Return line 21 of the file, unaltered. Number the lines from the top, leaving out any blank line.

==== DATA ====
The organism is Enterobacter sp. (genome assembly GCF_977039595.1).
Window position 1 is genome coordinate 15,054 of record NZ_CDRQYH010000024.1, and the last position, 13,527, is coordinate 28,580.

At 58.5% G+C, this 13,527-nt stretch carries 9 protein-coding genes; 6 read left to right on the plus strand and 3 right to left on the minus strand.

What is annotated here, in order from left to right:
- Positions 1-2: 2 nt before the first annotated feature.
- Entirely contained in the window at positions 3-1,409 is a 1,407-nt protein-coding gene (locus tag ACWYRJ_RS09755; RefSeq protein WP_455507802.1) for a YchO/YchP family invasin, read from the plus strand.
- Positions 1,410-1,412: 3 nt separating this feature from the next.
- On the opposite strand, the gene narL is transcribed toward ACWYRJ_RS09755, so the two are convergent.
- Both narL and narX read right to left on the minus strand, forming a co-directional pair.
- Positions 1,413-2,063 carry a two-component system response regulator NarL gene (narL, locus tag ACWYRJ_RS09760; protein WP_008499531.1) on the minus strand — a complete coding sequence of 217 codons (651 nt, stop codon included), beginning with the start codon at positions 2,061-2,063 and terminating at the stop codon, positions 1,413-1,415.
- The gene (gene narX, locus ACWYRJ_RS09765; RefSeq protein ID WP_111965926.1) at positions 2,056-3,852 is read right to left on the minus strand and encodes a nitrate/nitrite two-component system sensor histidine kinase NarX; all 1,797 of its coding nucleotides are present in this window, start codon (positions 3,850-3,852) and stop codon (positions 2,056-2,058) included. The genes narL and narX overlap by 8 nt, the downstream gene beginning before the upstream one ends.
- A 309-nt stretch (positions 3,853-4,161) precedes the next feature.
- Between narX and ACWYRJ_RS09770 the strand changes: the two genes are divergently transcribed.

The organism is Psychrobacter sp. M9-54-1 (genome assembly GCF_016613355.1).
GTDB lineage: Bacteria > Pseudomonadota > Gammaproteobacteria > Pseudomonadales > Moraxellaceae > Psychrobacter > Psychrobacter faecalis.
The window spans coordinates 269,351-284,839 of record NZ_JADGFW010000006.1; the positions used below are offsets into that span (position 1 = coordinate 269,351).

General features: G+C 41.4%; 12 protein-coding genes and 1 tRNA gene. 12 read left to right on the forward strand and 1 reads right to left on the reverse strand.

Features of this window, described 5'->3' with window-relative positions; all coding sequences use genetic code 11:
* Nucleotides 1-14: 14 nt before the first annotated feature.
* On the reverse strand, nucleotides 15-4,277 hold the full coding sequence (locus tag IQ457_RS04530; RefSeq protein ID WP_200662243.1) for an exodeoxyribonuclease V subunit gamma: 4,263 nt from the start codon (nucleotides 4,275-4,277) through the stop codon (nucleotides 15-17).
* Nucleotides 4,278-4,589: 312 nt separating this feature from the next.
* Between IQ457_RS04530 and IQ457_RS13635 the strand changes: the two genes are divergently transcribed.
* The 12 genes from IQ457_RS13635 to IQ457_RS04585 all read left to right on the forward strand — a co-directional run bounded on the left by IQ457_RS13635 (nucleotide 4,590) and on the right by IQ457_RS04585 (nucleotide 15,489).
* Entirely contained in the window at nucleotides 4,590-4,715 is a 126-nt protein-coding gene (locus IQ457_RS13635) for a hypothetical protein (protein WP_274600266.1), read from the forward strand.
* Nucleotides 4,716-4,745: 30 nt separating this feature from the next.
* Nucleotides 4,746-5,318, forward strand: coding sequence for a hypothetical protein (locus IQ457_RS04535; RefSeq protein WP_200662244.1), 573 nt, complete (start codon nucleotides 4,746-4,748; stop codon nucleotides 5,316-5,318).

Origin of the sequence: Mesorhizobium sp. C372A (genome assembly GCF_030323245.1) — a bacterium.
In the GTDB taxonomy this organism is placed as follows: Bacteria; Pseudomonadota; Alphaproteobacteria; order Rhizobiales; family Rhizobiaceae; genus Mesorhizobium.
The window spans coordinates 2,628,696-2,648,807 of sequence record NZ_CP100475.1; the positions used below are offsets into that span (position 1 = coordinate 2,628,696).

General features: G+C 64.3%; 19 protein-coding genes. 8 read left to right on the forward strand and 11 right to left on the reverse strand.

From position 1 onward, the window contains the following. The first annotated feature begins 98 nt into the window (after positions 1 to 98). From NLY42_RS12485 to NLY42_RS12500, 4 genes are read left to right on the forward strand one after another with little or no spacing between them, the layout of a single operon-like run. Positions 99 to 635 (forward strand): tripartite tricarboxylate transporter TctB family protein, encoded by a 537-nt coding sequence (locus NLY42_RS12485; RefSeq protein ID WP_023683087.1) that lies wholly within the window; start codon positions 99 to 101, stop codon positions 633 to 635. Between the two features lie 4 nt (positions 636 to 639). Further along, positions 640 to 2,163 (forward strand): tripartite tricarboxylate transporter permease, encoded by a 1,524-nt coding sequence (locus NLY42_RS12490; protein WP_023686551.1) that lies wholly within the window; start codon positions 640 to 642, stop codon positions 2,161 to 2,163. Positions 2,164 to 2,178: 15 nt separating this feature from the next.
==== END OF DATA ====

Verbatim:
* Nucleotides 4,278-4,589: 312 nt separating this feature from the next.